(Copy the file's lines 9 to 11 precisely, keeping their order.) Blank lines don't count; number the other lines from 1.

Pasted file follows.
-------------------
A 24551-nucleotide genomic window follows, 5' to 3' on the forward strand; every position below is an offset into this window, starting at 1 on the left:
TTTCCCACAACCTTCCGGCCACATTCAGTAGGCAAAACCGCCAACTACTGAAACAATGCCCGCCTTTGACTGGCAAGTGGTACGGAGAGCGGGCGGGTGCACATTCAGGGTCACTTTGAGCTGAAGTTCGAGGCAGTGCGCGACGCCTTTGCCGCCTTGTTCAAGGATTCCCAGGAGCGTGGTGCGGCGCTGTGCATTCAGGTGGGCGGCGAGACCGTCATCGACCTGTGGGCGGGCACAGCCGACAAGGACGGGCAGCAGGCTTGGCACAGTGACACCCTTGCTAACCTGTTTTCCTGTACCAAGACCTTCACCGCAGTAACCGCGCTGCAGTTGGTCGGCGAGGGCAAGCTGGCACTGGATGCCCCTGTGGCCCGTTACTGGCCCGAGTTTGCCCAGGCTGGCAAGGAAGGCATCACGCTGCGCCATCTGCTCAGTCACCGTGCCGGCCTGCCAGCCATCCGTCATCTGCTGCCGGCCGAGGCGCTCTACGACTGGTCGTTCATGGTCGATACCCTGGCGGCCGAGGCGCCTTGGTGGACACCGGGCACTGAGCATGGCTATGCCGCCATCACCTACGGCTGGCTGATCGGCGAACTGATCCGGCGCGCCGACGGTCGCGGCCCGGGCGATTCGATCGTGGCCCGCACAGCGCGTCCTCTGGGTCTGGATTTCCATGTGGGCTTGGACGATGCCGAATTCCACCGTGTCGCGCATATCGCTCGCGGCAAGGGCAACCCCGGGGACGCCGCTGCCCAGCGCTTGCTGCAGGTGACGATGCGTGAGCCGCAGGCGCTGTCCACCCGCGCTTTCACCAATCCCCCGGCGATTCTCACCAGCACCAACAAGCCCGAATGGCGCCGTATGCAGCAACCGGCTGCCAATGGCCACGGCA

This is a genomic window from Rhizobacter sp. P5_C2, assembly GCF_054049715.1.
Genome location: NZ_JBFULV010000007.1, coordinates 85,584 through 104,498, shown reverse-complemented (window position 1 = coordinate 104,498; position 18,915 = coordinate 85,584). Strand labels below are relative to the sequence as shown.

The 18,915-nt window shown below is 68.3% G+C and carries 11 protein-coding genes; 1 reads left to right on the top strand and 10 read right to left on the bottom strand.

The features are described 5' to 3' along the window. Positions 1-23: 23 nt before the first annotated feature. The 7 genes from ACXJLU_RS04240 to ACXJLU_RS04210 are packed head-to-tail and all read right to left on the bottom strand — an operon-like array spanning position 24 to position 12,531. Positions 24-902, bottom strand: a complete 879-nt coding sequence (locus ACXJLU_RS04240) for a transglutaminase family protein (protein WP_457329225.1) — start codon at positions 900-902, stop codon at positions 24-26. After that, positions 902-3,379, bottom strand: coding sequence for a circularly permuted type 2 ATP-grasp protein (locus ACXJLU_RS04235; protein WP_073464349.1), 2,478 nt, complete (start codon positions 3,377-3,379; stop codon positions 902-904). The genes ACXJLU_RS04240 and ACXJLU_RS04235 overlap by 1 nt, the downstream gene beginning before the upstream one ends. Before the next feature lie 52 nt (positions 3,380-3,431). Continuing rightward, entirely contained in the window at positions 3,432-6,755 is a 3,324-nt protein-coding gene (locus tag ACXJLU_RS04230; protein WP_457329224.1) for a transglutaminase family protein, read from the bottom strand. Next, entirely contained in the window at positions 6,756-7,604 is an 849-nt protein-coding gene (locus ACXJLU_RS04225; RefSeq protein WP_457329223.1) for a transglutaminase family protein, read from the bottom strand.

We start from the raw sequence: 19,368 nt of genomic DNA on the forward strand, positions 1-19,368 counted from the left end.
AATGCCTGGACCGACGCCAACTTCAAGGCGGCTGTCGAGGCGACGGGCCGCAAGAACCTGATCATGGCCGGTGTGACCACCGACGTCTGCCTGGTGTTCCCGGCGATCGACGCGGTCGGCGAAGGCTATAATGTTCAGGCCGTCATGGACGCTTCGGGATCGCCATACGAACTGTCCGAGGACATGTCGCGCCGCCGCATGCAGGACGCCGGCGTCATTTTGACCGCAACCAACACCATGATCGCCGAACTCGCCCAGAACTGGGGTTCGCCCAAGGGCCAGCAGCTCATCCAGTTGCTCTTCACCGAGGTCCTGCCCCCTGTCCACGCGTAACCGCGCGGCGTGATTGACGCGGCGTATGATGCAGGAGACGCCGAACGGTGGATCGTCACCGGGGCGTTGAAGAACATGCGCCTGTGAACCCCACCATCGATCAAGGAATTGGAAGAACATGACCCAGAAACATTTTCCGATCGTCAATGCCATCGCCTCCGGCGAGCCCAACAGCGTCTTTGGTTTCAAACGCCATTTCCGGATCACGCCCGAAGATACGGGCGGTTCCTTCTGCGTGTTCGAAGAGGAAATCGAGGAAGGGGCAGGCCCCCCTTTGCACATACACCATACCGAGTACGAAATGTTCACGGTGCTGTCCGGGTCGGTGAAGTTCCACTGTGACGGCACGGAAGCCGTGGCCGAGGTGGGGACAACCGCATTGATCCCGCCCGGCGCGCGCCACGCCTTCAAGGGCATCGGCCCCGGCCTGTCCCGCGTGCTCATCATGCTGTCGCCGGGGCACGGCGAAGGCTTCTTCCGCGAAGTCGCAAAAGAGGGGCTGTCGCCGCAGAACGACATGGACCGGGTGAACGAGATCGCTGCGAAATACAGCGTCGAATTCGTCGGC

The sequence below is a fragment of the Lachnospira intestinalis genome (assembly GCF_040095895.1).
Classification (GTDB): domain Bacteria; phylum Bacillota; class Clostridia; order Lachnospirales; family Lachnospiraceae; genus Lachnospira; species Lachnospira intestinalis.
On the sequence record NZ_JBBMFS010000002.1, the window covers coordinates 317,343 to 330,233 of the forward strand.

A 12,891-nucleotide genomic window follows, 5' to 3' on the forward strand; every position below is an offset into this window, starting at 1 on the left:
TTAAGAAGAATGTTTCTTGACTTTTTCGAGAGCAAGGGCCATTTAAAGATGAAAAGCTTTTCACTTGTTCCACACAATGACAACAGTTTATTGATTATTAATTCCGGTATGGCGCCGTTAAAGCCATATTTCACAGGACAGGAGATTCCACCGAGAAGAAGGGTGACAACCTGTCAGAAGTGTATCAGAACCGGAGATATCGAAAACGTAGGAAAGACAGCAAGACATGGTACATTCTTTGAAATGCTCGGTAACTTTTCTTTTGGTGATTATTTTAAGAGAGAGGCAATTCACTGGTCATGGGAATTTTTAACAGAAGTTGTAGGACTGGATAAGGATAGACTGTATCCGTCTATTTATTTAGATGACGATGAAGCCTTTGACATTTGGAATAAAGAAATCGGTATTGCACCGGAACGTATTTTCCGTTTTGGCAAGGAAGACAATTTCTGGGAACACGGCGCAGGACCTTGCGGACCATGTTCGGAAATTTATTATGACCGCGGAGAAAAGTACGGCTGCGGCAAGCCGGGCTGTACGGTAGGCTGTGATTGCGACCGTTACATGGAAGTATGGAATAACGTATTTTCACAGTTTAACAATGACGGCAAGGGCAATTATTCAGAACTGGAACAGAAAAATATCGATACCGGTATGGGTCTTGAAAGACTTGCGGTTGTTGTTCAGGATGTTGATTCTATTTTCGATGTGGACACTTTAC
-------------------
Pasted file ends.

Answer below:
The sequence below is a fragment of the Lachnospira intestinalis genome (assembly GCF_040095895.1).
Classification (GTDB): domain Bacteria; phylum Bacillota; class Clostridia; order Lachnospirales; family Lachnospiraceae; genus Lachnospira; species Lachnospira intestinalis.
On the sequence record NZ_JBBMFS010000002.1, the window covers coordinates 317,343 to 330,233 of the forward strand.